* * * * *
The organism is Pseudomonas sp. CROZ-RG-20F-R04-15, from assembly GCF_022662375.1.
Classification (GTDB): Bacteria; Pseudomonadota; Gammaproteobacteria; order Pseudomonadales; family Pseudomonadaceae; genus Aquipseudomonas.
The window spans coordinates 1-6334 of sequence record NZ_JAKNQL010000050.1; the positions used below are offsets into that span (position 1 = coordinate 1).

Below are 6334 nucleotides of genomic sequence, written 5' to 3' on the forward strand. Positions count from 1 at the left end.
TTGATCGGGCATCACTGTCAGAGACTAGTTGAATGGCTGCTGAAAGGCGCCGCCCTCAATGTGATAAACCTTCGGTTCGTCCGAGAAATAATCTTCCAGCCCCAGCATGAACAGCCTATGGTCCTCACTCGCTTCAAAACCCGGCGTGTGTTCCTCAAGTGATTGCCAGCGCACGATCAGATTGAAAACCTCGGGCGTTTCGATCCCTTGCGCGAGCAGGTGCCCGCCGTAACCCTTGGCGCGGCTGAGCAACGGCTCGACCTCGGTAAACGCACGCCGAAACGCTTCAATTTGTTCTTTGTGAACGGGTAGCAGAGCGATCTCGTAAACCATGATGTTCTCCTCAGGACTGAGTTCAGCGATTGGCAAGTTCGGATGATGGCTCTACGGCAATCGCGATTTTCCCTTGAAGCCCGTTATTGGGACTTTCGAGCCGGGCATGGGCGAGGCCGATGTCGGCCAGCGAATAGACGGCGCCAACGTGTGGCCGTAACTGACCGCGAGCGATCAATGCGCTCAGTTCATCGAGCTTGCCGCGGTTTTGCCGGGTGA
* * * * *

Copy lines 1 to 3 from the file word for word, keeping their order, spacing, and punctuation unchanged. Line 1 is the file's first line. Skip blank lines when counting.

The organism is Pseudomonas sp. CROZ-RG-20F-R04-15, from assembly GCF_022662375.1.
Classification (GTDB): Bacteria; Pseudomonadota; Gammaproteobacteria; order Pseudomonadales; family Pseudomonadaceae; genus Aquipseudomonas.
The window spans coordinates 1-6334 of sequence record NZ_JAKNQL010000050.1; the positions used below are offsets into that span (position 1 = coordinate 1).